He looks like a bulked-up Weasley, a redheaded boxer who brings good looks and hard punches to the ring. The only thing people should worry about is if he has the talent to do the unthinkable.
First, you will have to look past Saul "Canelo" Alvarez's hair.
Grantland's Jay Kaspian Kang and Deadspin's Eric Nusbaum attempted to do just that: introduce the world to a boxer who is careful with his interviews and elusive outside his bigger-than-life persona crafted by his handlers.
Outside his near perfect record and his hard punches the one thing that strikes fans is that loud head of hair, and they rarely take the time to move past it.
It makes sense, because a Mexican with red hair draws the eye, especially one whose chiseled looks make him a fan favorite well outside his native country.
He is Ron Weasley with knock-down power or Blake Griffin with tremendous head movement. After that, what you get you will have to extrapolate from fight tape.
As Kang offers, you pretty much have to lead with hair, because the words are scarce.
For 15 minutes, I asked Canelo a list of questions through a translator. Canelo stared ahead into space, waiting for his oldest brother to tell a joke, any joke, which he unfailingly found hilarious.
Between jokes, Canelo ate his eggs, slowly and methodically, one of those weird eaters who does not compromise his posture while at the table so that every fork's journey from the plate to the mouth has to be executed with exact precision.
A boxer who is so entertaining for his willingness to mix it up in the ring rarely offers anything outside of it, a stark contrast to Floyd Mayweather Jr. who is more than happy to speak his mind up until the bell rings.
The most telling part of a fantastic column might be the excerpt that follows.
Getting nowhere, I just tossed out the questions I never expected to get answered. "Canelo, how much of your success do you attribute to Televisa? How do you respond to the ongoing criticism here in Mexico that you are a media creation, a TV idol?"
His eyes narrowed and he finally looked away from his brothers, although not directly at me. Instead, he fixed his gaze on a spot on the ground and muttered his answer to the translator.
"What am I supposed to do?" the translator relayed. "A fighter has to be on television, right? How can I fight on television without being on television?"
With pay-per-view buys on the line, boxing has become more about what you offer when you step on the other side of the rope.
Kang quotes beloved boxer Julio Cesar Chavez, who touched upon that very thing, via Boxing Scene. "I think Canelo has the talent, the skills, the power, and he is on his way up, but [what] I truly believe — and I always say things the way I think — is that at the moment you guys at Televisa have created a monster by way of publicity."
Nusbaum, in his piece for Deadspin, spoke with Alvarez's brother Rigo who was initially shocked to realize how talented his brother was at a young age.
I didn't have the slightest idea that hidden under that red hair there was an enormous talent.
We put on the gloves, started to box, and when I began to see how he defended himself, how he moved his hands, his eyes, the way he began to throw punches with that courage, I swear it surprised me. And I said, 'God, I think this is a gift you've given to our family.
He is stout and methodical to a point that some might call him plodding. He might not tap dance around the ring, and can't dance a lick, according to Kang, but there is a reason he is garnering such attention.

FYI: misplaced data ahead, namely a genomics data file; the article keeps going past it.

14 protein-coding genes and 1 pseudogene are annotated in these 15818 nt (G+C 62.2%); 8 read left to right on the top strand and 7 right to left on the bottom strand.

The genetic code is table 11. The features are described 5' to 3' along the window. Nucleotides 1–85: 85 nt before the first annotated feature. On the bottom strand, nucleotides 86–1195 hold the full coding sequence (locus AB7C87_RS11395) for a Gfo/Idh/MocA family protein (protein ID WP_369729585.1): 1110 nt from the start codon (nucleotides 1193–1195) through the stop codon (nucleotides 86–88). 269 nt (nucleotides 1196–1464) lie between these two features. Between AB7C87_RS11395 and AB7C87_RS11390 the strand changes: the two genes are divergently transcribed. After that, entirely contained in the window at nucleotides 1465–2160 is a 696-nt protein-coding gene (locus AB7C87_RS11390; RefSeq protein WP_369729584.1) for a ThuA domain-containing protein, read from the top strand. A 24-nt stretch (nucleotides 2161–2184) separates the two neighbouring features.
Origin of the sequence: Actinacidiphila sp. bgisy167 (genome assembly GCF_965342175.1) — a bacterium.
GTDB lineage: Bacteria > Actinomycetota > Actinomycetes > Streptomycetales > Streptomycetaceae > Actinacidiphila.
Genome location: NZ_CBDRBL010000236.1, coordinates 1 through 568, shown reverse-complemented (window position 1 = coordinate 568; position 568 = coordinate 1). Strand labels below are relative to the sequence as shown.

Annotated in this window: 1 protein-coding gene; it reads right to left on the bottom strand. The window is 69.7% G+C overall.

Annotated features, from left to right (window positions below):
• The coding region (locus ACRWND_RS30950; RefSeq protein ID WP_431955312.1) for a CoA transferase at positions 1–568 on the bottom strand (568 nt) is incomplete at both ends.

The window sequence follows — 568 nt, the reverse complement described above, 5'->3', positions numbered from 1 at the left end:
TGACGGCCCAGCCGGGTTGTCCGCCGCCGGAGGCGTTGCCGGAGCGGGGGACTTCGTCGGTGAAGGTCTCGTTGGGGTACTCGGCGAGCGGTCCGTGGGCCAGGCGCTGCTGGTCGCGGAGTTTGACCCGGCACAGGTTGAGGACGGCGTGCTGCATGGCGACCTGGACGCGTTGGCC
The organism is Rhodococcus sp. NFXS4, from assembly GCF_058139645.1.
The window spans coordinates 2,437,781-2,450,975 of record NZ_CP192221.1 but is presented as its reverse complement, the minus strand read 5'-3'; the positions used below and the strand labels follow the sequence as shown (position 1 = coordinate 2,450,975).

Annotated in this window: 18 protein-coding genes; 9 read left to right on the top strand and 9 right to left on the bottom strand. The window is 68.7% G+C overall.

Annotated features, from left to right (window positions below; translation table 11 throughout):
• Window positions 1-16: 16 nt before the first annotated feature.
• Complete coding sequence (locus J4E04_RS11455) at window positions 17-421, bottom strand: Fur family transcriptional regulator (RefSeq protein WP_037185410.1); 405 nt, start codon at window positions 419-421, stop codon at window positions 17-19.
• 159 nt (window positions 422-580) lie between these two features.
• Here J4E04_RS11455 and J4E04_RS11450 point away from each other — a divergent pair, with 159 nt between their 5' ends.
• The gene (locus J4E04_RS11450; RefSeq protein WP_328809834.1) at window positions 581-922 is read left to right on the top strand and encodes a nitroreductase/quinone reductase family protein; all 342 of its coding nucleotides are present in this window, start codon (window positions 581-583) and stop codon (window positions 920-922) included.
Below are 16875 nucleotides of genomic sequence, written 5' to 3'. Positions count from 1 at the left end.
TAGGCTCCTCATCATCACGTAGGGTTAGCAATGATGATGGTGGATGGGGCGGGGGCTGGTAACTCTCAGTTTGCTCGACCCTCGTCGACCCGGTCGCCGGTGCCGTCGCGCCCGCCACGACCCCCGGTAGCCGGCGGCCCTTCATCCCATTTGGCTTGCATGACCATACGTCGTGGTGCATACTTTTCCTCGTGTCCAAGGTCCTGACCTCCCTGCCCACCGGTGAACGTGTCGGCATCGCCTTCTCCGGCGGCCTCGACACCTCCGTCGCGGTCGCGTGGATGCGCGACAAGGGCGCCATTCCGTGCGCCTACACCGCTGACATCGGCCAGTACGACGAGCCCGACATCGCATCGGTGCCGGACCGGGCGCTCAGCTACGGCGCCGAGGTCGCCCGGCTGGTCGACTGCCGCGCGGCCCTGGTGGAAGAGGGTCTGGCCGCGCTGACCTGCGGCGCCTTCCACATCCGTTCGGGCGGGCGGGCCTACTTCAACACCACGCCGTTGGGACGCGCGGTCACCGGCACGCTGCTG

Try as he might, Nusbaum was rebuffed when he asked for an interview with the 23-year-old boxer. As he writes, trying to find some truth in the man behind the myth is pointless at this point.
The outward-facing Canelo is not a personality so much as a sum of his marketing; he exists in flesh and blood, but to most people in Mexico he is a character on television and in tabloids, a vessel for collective pride and anxiety.
For the moment, fans flock to Las Vegas for the latest boxer who promises to bring down a star who remains undefeated.
Even his victories give some pause. Take his five-round TKO on Josesito Lopez last September—a seemingly woozy Lopez was still able to connect on solid punches in the fifth and deciding round.
Where Mayweather is elusive in the ring and available to everyone with a microphone outside, Alvarez is the polar opposite.
Still, even Alvarez's apparent faults make his fights so captivating. While Mayweather fans marvel at 12 rounds of the boxer out-pointing his opponents, Alvarez faithful wonder at the offensive prowess of a vicious puncher who delivers the entertainment when it matters.
But isn't that all the sport has become, hyping boxers into caricatures over their real counterparts? Mayweather has transformed himself into a polarizing figure who demands PPV buys from people who love to see him win or would love to see him fall.
For Alvarez, the sentiment is similar. Instead of money and boastful smack talk, it starts with the hair and ends with his elusive interviews, garnering a mystery reporters and fans would love to crack.
We come back to that red hair, something so trivial in the grand scheme of things, but it rests comfortably next to the myriad antics Mayweather offers.
Many will plunk down sizable chunks of cash to watch these two fight on Saturday. For a good portion of the audience, it won't be because of Alvarez's success at landing punches—something Compubox states he is the most proficient at (42 percent Total Connect)—nor will it be about strategy or talent.
It's about what is being sold.
For the moment, we have the loudmouth versus the bright red hair. That will be enough to get them through the doors, which is all that matters anymore in this sport.
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